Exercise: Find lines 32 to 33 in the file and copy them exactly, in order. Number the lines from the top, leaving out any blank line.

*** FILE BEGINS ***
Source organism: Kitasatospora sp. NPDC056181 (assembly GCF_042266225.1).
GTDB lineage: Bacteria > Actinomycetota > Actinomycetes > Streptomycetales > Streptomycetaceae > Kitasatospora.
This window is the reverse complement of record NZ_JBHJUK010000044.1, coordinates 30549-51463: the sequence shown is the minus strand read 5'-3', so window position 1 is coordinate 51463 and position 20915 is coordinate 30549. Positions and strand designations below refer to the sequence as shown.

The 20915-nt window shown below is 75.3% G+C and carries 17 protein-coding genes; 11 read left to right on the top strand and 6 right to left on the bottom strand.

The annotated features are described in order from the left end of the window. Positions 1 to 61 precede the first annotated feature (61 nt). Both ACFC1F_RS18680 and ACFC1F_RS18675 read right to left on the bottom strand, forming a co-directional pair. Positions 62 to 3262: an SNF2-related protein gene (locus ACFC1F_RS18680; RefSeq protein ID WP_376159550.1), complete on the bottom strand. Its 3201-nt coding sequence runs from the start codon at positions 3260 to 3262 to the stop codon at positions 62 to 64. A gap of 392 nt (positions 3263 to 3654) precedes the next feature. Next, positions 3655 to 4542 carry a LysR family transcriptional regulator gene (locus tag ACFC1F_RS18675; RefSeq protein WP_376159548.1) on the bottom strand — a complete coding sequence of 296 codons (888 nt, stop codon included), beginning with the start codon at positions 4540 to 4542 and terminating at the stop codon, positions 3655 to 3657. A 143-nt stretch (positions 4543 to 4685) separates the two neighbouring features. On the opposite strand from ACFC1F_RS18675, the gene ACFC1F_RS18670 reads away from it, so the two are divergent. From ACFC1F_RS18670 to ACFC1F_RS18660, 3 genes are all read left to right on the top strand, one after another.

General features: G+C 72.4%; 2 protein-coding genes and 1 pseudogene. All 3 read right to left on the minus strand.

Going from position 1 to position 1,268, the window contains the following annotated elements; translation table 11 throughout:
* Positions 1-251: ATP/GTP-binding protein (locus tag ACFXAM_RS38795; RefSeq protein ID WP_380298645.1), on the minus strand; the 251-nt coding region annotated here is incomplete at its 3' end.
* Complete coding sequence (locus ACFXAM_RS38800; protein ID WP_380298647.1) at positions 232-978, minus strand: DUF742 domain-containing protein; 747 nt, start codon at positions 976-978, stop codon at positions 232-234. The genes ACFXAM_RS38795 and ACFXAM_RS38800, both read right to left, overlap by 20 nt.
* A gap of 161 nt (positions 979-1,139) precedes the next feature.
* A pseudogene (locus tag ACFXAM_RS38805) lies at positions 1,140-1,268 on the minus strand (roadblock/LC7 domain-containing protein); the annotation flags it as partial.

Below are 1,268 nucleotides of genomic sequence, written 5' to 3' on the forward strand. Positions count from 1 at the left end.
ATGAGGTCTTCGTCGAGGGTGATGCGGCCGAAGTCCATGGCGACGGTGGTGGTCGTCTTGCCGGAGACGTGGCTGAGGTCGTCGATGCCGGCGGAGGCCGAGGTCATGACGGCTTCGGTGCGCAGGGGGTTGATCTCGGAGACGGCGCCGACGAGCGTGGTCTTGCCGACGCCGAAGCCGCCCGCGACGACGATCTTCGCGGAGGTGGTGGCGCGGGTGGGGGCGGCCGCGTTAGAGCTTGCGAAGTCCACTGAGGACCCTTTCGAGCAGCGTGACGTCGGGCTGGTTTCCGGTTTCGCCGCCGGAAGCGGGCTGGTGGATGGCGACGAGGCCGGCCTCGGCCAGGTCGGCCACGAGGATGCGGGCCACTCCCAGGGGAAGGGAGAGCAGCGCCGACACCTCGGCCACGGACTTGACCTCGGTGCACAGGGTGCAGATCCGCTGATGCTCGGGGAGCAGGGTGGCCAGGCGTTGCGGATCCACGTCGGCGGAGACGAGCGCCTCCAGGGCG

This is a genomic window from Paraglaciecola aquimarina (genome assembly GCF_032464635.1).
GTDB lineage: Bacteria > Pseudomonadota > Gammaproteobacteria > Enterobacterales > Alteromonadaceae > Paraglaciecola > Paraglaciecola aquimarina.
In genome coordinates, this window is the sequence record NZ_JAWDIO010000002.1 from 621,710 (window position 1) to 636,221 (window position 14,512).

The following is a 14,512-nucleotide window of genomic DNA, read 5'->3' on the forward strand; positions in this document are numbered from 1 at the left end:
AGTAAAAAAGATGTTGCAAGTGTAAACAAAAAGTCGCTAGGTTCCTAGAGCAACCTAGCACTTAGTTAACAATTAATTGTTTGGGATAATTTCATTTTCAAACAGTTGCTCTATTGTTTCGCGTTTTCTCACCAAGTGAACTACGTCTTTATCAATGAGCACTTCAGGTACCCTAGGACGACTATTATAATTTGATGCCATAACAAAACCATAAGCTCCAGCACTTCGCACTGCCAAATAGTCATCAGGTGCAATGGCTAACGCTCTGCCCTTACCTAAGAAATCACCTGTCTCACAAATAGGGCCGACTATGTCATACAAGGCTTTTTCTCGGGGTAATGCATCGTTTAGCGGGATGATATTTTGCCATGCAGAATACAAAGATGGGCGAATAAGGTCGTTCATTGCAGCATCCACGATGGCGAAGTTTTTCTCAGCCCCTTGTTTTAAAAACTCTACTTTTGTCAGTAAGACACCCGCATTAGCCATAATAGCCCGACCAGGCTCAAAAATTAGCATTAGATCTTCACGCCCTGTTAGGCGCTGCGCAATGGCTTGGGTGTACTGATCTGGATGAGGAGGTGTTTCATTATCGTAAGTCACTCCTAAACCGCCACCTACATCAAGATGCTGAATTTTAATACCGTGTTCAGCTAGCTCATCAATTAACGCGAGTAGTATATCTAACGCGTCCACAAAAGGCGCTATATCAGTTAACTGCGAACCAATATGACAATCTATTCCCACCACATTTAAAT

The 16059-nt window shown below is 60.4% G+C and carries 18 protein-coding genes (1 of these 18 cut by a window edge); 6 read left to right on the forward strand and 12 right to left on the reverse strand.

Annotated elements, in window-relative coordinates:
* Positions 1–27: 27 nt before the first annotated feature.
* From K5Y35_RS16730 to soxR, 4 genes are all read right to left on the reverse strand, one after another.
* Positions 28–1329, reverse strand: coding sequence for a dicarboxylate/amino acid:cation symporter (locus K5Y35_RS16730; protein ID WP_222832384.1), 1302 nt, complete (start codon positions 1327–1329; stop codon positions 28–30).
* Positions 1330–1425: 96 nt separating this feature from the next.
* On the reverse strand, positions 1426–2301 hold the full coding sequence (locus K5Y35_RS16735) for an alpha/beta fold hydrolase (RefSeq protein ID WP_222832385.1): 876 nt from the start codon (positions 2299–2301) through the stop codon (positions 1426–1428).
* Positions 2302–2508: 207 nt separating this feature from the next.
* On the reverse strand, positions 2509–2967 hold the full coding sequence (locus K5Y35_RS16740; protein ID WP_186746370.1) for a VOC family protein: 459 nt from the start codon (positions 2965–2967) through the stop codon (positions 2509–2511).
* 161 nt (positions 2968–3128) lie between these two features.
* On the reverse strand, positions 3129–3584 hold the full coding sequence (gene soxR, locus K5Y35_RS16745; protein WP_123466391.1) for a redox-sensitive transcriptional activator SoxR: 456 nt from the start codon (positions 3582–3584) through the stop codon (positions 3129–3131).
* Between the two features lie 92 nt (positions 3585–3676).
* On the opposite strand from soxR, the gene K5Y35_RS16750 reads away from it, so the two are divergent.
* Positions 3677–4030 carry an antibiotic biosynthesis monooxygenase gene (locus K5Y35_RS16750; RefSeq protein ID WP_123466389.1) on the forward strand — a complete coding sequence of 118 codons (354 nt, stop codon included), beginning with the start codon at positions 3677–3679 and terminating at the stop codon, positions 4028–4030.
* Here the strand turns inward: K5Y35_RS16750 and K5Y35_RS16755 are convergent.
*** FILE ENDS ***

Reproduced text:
* Positions 3677–4030 carry an antibiotic biosynthesis monooxygenase gene (locus K5Y35_RS16750; RefSeq protein ID WP_123466389.1) on the forward strand — a complete coding sequence of 118 codons (354 nt, stop codon included), beginning with the start codon at positions 3677–3679 and terminating at the stop codon, positions 4028–4030.
* Here the strand turns inward: K5Y35_RS16750 and K5Y35_RS16755 are convergent.